Our family is planning a trip to Japan for a short visit (8 days) in early April. It's really hard to narrow down what will be worthwhile and good for the five of us - mom, dad, grandma (80's), a 14 yr old and 10 yr old (both girls). We're excited about this trip but know we'll only be able to manage the highlights. Are there any must-do's out there, for a family as diverse (agewise) as ours? Susan
On our last trip we spent about 2 weeks in Tokyo all together, but we found it a bit modern and hectic for our taste. Kyoto is a much smaller city (think SF versus New York City). Kyoto is also very modern looking on first glance, but it is a treasure trove of exquisite gardens, temples and shrines. Because it wasn't bombed in the war, there is much more ''old Japan'' around than in Tokyo. Can you tell I'm a bit biased towards Kyoto...:))
In Tokyo, do check out the Edo-Tokyo Museum. There is also a large children's palace/ entertainment center in Shibuya, I think, although I haven't been there. We also went to an open air museum of old houses, just outside of Tokyo, called the Folkhouse museum which was fun, you can walk through the buildings. If you get to Kyoto, don't miss the Golden Pavilion and Sanjusangendo. Also the Iwatayama Monkey Park in Arashiyama or the Hozugawa River Trip are fun for kids. We found the Lonely Planet guide to both Kyoto and Japan quite useful as well as info gathered at the Japan National Tourist Office in San Francisco and the tourist information centers in Japan. If you can, I'd also recommmend a splurge and going to see either a Kabuki or a Bunraku performance. In Tokyo they have simultaneous translation during the Kabuki performances. Bunraku is Kabuki plays performed with large puppets, it's not performed as often, the main theater is in Osaka...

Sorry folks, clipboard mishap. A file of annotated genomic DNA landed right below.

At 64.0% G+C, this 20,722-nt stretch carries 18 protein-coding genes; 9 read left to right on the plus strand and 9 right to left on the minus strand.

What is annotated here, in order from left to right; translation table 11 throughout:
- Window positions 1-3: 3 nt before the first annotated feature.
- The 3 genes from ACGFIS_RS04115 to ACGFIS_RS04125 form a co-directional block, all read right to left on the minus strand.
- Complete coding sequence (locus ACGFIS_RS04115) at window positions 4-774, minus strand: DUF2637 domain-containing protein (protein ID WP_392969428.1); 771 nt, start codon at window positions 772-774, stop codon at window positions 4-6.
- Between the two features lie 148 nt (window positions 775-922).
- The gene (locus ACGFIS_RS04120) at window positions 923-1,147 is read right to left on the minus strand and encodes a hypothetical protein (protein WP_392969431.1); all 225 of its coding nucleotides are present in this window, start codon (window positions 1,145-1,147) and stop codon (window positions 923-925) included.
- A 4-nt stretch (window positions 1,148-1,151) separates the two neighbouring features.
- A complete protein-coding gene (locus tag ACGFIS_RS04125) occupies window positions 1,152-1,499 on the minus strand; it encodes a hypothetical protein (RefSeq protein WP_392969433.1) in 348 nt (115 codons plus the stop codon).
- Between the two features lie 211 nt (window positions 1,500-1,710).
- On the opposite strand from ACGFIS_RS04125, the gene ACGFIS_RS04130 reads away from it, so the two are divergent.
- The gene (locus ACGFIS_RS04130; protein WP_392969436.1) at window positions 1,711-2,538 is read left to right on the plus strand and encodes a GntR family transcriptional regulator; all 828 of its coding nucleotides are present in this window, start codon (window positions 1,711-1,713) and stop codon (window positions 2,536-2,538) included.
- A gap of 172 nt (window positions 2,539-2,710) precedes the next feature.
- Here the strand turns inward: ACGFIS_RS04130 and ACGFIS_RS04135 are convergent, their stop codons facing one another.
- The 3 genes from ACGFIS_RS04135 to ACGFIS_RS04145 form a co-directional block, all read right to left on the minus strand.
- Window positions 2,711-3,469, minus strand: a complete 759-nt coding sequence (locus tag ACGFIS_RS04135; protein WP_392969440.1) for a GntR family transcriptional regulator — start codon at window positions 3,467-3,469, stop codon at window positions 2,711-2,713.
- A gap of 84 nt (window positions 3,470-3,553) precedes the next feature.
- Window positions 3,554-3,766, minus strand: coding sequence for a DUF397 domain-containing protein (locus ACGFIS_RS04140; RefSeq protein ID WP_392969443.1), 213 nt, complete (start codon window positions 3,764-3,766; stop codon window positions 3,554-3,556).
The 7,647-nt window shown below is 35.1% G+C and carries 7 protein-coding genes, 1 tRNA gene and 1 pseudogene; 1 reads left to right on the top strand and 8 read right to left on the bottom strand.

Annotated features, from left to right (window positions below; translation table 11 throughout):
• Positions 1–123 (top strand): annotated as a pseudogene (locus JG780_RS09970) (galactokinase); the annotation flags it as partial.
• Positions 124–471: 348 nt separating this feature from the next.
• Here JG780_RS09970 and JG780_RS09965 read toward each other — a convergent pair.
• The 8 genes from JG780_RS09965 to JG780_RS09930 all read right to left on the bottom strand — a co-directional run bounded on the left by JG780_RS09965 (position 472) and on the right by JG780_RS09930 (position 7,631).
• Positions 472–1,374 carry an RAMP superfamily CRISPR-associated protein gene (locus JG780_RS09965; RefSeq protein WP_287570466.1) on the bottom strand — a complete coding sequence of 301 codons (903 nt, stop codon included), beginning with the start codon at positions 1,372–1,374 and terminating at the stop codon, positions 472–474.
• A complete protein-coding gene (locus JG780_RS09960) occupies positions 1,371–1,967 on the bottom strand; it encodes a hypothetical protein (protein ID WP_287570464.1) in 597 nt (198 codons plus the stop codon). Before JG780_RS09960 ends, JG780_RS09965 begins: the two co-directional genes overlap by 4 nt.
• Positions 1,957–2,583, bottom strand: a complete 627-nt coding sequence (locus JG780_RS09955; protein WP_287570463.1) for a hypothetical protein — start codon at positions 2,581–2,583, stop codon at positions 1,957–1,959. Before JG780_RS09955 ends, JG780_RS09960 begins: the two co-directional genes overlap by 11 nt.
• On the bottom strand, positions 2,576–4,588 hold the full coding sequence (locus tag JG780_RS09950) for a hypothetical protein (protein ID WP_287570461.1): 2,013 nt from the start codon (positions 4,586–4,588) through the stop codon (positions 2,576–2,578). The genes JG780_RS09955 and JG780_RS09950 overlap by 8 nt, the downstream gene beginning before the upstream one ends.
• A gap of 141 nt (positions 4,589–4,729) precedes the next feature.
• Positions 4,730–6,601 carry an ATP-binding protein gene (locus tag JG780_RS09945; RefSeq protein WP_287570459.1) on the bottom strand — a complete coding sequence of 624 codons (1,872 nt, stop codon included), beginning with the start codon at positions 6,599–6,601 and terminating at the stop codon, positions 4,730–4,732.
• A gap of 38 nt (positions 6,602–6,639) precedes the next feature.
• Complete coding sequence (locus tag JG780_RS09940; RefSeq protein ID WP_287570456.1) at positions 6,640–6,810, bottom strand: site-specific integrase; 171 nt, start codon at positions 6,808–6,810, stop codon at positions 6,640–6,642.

There is also a website called something like Tokyo Kids, i think which you might find useful, if you're going to spend most of your time in Tokyo.